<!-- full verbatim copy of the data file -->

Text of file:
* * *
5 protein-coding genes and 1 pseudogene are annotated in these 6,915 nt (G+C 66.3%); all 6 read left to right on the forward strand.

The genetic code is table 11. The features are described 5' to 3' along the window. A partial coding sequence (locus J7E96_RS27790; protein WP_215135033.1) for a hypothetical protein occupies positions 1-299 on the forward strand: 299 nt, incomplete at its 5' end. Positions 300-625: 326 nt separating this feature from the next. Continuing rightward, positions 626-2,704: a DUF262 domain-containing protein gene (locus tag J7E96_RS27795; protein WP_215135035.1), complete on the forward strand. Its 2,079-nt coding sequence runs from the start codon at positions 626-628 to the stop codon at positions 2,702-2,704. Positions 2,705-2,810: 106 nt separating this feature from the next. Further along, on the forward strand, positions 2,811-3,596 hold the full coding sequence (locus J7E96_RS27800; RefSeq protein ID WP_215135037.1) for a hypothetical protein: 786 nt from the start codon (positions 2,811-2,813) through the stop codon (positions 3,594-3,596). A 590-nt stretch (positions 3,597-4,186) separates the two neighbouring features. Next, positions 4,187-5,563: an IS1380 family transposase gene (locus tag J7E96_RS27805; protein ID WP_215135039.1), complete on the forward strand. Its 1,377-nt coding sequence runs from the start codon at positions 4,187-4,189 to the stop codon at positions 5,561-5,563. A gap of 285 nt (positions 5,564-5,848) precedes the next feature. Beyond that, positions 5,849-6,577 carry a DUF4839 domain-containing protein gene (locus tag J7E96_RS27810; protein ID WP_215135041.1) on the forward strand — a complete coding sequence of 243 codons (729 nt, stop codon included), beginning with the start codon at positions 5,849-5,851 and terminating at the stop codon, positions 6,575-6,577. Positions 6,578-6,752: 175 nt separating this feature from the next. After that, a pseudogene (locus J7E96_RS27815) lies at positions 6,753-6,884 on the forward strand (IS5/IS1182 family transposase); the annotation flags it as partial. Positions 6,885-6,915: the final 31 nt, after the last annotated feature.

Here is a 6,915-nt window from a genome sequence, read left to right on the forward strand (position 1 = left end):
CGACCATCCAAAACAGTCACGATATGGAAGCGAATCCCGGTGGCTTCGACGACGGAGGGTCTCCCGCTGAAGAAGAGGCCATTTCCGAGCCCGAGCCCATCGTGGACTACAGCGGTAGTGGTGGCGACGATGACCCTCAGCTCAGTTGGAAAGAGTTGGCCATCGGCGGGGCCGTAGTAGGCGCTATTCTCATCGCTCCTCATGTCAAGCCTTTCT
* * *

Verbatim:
5 protein-coding genes and 1 pseudogene are annotated in these 6,915 nt (G+C 66.3%); all 6 read left to right on the forward strand.

The genetic code is table 11. The features are described 5' to 3' along the window. A partial coding sequence (locus J7E96_RS27790; protein WP_215135033.1) for a hypothetical protein occupies positions 1-299 on the forward strand: 299 nt, incomplete at its 5' end. Positions 300-625: 326 nt separating this feature from the next. Continuing rightward, positions 626-2,704: a DUF262 domain-containing protein gene (locus tag J7E96_RS27795; protein WP_215135035.1), complete on the forward strand. Its 2,079-nt coding sequence runs from the start codon at positions 626-628 to the stop codon at positions 2,702-2,704. Positions 2,705-2,810: 106 nt separating this feature from the next. Further along, on the forward strand, positions 2,811-3,596 hold the full coding sequence (locus J7E96_RS27800; RefSeq protein ID WP_215135037.1) for a hypothetical protein: 786 nt from the start codon (positions 2,811-2,813) through the stop codon (positions 3,594-3,596). A 590-nt stretch (positions 3,597-4,186) separates the two neighbouring features. Next, positions 4,187-5,563: an IS1380 family transposase gene (locus tag J7E96_RS27805; protein ID WP_215135039.1), complete on the forward strand. Its 1,377-nt coding sequence runs from the start codon at positions 4,187-4,189 to the stop codon at positions 5,561-5,563. A gap of 285 nt (positions 5,564-5,848) precedes the next feature. Beyond that, positions 5,849-6,577 carry a DUF4839 domain-containing protein gene (locus tag J7E96_RS27810; protein ID WP_215135041.1) on the forward strand — a complete coding sequence of 243 codons (729 nt, stop codon included), beginning with the start codon at positions 5,849-5,851 and terminating at the stop codon, positions 6,575-6,577. Positions 6,578-6,752: 175 nt separating this feature from the next. After that, a pseudogene (locus J7E96_RS27815) lies at positions 6,753-6,884 on the forward strand (IS5/IS1182 family transposase); the annotation flags it as partial. Positions 6,885-6,915: the final 31 nt, after the last annotated feature.

Here is a 6,915-nt window from a genome sequence, read left to right on the forward strand (position 1 = left end):
CGACCATCCAAAACAGTCACGATATGGAAGCGAATCCCGGTGGCTTCGACGACGGAGGGTCTCCCGCTGAAGAAGAGGCCATTTCCGAGCCCGAGCCCATCGTGGACTACAGCGGTAGTGGTGGCGACGATGACCCTCAGCTCAGTTGGAAAGAGTTGGCCATCGGCGGGGCCGTAGTAGGCGCTATTCTCATCGCTCCTCATGTCAAGCCTTTCT